Labour of Love | Redstone Lake Home: Part 3
The original design of this space was definitely sparse when we moved into the house, with just one large leather sofa, two large matching chairs, and a lot of tables (two console tables, two open side tables and two closed storage side tables). There was nothing special about this main gathering space for the home, except for a couple of architectural features. The first of which being the large fireplace that was custom built with the stone from the property. The second feature that is truly unique to this house is the wood elevator. I’ve never seen anything like it in any other house before, but it’s quite handy. Directly below the living room fireplace is the woodstove in the basement, which also happens to be where we store the dry wood in the house. The elevator means we can load the wood onto the elevator and with a flip of a switch we can have wood ready for the fireplace.
This design transformation was done over a long period of time, with my parents slowly wanting to add things or me encouraging them to change things. The first item that was purchased for the redesign was a large area rug. I find that this is a great way to anchor a room when the space is open concept. I chose a light brown rug with a natural wood grain pattern to it; it added subtle pattern and texture to the area without being overpowering on the light hardwood floors.
The next design change that I made was the large wall opposite the window wall. Originally my parents had just hung two large paintings that were very similar to each other. But there was lots of empty wall left over, and no connection to the two paintings or to the rest of the space. I created a large floor-to-ceiling gallery that spanned the wall from end to end. I mixed in various pieces that my parents already owned, including pictures, sketches, paintings, mirrors, glass, and wood to create a very casual and comfortable focal point to the space. This was not an easy process by any means though since the wall in question was so large. To begin mapping out the configuration of the pieces, I laid out all the pieces of art on the floor and played around until I came up with an arrangement I liked, then meticulously measuring and hanging each piece in place.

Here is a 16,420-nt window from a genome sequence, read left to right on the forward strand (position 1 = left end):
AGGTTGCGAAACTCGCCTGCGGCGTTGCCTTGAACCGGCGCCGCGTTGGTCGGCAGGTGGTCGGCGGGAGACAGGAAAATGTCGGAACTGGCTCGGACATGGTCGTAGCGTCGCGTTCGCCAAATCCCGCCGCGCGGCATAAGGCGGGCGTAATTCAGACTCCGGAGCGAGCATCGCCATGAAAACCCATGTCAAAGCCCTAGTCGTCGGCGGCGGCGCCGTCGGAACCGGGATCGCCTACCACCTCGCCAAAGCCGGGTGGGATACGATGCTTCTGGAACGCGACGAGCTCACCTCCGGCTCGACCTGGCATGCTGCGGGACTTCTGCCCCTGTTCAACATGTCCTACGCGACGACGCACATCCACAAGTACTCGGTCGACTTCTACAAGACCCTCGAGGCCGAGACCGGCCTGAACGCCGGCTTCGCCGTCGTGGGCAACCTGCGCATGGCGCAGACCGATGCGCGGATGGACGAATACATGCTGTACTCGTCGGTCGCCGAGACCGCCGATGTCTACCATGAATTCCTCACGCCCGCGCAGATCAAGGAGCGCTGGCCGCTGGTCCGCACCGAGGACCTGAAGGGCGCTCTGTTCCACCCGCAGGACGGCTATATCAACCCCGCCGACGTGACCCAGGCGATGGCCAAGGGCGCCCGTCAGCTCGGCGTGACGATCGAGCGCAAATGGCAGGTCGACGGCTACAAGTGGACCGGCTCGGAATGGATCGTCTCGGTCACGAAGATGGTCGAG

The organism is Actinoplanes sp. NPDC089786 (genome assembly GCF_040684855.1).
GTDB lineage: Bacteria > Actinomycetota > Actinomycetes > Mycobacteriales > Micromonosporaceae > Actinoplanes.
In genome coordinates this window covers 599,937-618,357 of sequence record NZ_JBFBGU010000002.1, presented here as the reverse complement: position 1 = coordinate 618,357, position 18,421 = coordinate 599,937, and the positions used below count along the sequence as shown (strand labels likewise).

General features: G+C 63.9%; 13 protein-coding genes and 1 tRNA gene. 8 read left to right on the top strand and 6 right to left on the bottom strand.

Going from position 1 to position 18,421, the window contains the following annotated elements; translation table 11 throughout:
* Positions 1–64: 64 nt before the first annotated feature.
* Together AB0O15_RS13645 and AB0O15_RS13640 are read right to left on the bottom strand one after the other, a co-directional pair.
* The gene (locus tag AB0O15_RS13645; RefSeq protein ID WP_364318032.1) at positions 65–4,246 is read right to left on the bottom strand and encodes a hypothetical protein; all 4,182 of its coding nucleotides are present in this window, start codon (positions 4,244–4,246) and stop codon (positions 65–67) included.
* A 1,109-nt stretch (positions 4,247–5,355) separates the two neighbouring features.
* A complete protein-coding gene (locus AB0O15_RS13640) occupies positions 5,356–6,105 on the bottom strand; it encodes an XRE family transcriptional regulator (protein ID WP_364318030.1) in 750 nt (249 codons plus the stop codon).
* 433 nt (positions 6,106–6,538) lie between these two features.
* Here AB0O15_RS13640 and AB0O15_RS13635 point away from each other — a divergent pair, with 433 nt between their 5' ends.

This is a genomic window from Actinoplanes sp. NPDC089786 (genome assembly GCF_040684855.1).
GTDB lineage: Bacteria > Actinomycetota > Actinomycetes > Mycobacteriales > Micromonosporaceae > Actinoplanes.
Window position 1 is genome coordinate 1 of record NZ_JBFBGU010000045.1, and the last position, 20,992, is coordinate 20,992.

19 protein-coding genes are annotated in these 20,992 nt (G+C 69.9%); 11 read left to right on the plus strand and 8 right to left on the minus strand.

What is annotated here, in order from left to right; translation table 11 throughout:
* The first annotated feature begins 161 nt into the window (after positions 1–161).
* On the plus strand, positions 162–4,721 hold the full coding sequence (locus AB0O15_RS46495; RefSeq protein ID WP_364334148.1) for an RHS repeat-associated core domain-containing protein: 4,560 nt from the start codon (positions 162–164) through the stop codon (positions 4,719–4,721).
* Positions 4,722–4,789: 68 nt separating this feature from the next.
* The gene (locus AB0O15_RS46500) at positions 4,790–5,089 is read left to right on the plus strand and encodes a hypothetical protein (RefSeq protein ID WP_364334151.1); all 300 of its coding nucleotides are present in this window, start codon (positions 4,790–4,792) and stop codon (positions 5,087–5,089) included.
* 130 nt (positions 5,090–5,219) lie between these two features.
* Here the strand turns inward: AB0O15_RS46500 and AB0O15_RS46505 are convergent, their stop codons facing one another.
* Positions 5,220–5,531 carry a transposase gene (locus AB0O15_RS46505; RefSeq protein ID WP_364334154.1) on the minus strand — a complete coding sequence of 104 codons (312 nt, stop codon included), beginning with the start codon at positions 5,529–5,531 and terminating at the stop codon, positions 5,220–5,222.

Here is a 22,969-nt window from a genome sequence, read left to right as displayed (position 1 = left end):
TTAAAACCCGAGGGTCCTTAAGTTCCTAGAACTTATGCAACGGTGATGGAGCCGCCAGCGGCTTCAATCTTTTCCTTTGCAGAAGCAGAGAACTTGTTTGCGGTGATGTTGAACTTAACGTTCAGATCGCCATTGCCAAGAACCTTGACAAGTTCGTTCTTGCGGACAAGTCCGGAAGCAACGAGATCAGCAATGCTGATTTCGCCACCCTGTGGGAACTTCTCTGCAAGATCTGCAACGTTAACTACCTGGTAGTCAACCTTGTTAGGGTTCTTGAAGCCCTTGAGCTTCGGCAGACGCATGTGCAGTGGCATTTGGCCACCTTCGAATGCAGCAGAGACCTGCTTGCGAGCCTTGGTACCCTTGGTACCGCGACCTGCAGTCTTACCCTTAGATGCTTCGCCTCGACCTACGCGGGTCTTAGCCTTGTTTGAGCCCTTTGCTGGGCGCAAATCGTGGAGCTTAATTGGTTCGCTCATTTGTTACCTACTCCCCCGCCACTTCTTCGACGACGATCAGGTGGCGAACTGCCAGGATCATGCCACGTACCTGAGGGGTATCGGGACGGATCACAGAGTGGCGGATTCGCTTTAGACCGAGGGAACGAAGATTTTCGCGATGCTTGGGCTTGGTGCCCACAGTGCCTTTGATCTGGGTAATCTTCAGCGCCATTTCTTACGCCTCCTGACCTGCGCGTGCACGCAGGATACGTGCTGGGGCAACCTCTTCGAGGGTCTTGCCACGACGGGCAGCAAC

Last but not least, we redesigned the furniture. This final stage came when we were selling our family home in Toronto, because we were giving new life to our old sofa and love seat that lived in our formal living room. These items were originally a horrible rosy mauve colour with a very large floral pattern all over it. The design of the couches themselves was also very traditional with a skirt and ruching in a spiral pattern on the front of the arms. But because the structure of these items was still in good shape, recovering them was our best option. The concept for this living room design was “country chic”, which to my parents basically meant a comfortable country cottage design with a bit of modern elegance added in. I chose to upholster the frame of the two sofas in a simple, yet colourful floral pattern, with solid blue piping to tie in the seat and back cushions, which were covered in the same solid blue fabric. By covering the frame in that particular fabric, it makes the sofas livable artwork, while still being functional with the darker cushions that don’t show dirt.
To complete the look of the “country chic” design, I added a couple of simple wooden chairs with a cane back, and a very large coffee table. The space was so large that it would be difficult to find a coffee table to fill it, so instead of getting just one coffee table we used four. Because four is better than one! The perfect cottage coffee table with a wooden base and blue stone top, which tied in all the other elements of the newly blue upholstered sofas and the fireplace stone which had a blue tint to it. Accents of linen whites, vibrant blues and reds, and graphic patterns help complete the look.
Many of the tables from the original living room set were reused, but instead the two console tables were placed behind the love seat and the two chairs, and the two open side tables were placed on either side of the long sofa to create symmetry while looking directly into the living room. In the end, the living room went from seating only five people to being able to comfortably seat seven people. It also became the perfect spot for playing cards, or board games, or building puzzles on those rainy days at the cottage with that giant coffee table right in the centre of all of it.